story that Senator Kearns had been
snubbed. This called forth tho foregoing
statement. It is JustHlcd by tho scurvy
efforts of the men who set out to humili
ate Senator Kearns at the expenso of
Senator Fairbanks and the National Ad
ministration. The,"Womon's Auxiliary of thc American
party will hold another meeting next
Thursday afternoon at 2:30 o'clock at
room 217 Atlas block. The permanent of
ficers of thc auxiliary aro: Mrs. W. A.
Nelden, president; Mrs. D. H. Twomey,
vice-president; Mrs. H. Warren Smith,
secretary, and Mrs. C. A. "Williams, treasurer.
LUNCHEON' AT KNUTSFORD.
Fairbanks Party Enjoys Dainty
Spread "With. Local Leaders.
IT. E. Boothe tendered Senator Fair
banks and his party a dainty luncheon at
tho Knutsford at the close of tho Salt
Lake Theatre mcbtlng yesterday. Thoso
prosont wero: Senator Charles W. Fair
banks, Congressman Howell, Gen. Rans
dell. eergeant-at-arms of the United
States Senate; ex-Chlof Justice Bartch,
ex-Gov. Thomas, Secretary of State J. T.
Hammond, Hon. J. C Cutler, Attorney
General Brcedcn, W. S. McCornlck. State
Chairman Spry, A. T. Sanford. secretary
of tho Republican State committee; T. F.
Dawson. Washington, of tho Associated
Press; Arthur Dunne of Collier's Weekly,
Wasblngton. and official photographer;
Russell King, private secretary to Sena
tor Fairbanks; Everett Tawnoy, son of
Congressman Tawney of Minnesota; S.
W. Bogert, Scrlpps-MoRao lecguo; J. U.
Eldrodgc, chairman Salt Lako county
1 Republican committee.
Directly following the luncheon Senator
Fairbanlcs was tho center of an Informal
reception, during which ho shook hands
with D'X) to 300 men and women. He was
then taken to tho Oregon Short Lino sta
tion, where ho took his special, va3. re
joined by hlH traveling companions nnd by
Senator Thomas Kejtrnfl, and departed for
GUESTS OF PRESIDENT.
Prominent Now Yorkers Talk Over
. Situation With Roosevelt.
WASHINGTON, Oct. 7. Former LlouL
Gov. Timothy L. Woodruff of Now York
and William Berrl. proprietor of tho
Brooklvn Standard-Union, wore guests of
President Roosevelt at luncheon today.
Mr. Woodruff came to Washington by In
vitation of tho President
As he was leaving the White House Mr.
Woodruff said to a representative of tho
Associated Press: "I had a very pleasant
nnd satisfactory conversation with Pres
ident Roosevelt- It would not be -quite
proper for mo to discuss for publication
tho dotalls of our conferonco. but I may
say that It related to tho general political
situation, with, particular rofcrenco to that
in New York State.
"Yes." ho continued In responso to a
question, "I think thero 1b no doubt that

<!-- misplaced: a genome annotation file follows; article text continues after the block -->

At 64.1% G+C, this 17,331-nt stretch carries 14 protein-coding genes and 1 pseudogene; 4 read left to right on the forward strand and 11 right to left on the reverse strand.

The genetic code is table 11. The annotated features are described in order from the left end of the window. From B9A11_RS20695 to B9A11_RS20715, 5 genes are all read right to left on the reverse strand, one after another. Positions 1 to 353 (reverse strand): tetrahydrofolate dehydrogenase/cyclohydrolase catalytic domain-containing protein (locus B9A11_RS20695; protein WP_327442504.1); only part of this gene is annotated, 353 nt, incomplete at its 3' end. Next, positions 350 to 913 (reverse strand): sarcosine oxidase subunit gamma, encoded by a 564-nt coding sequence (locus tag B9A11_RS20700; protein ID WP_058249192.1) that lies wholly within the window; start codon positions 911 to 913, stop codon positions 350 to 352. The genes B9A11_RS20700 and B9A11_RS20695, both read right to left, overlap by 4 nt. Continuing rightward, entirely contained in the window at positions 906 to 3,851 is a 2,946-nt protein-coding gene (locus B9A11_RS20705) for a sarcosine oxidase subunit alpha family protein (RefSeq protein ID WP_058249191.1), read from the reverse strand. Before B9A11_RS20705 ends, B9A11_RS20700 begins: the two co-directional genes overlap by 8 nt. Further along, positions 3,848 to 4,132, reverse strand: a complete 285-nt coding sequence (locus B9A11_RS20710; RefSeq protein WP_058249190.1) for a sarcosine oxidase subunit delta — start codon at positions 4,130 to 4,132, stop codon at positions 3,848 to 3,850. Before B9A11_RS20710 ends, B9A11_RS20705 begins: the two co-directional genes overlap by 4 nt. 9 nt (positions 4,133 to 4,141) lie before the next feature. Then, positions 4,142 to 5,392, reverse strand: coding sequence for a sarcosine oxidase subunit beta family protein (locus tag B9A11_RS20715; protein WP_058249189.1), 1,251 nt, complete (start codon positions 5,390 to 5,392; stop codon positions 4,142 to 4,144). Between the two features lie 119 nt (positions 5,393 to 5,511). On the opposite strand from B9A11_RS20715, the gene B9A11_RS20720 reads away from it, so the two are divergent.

President Roosevelt will carry New lork
by a substantial plurality, and T told him
no. Thorc la no disguising tho fact, how
evor, that a sharp contest Is being m:ul6
on the Republican State tlckot, but I
am entirely hopeful as to the result"
Tho subjopt of tho Postmastor-Gonoral.
ship was . not mentioned at tho confer
American party's Salt Lako county
mass convention at Salt Lake Theater
Monday afternoon, October 10.
County, legislative and city Judicial
candidates will be nominated at mass
convention of American party. Salt
Lake theater, Monday afternoon.
Senator Dolliver Makes
Roosevelt a Statesman Who
Can Safely Guide Ship
Parker's Fame, if Suoh It Be, Rsts
Entirely Upon a Tele
gram. In his address which captured thc big
audience ln tho Salt Lako Theater, Sen
ator Dolliver of Iowa compared tho two
candidates, Roosevelt and Parkor. Ho
spoke as follows:
Senator Dollivers Address.
Ladles and Gentlemen: It is a very
great ploaauro to mo to have thc oppor
tunity of attending this political meeting,
although I havo mado overv rcaaonarlo
effort to get out of tho responsibility of
addressing you. And that because I havo
had rathor an arduous oxperienco during
thc last few weeks, and I very much pre
fer that you should hear my colleague
and friend, becauso I know he would en
tertain you better than anybody else.
(Cries of "Go ahead" from tho audience.)
Of course. I am going ahead. Judge
Smith, however, omitted from his speech
something that I expected he would eay
to you. I think you would like tho Judgo
nil tho more had you heard what ho
had to say about tho pioneers of Utah
at Ogden last night. Tho Judgo claims
to tako a personal Interest In this section
of the country, going so far a.i to claim
that ho lives ln tho same town where tho
early settlers of Utah spent a year plant
ing their harvests and gathering their
crops. Tho Judge has since, ln prlvato
conversation, claimed that ho was thero
and saw It done, and oven has gono so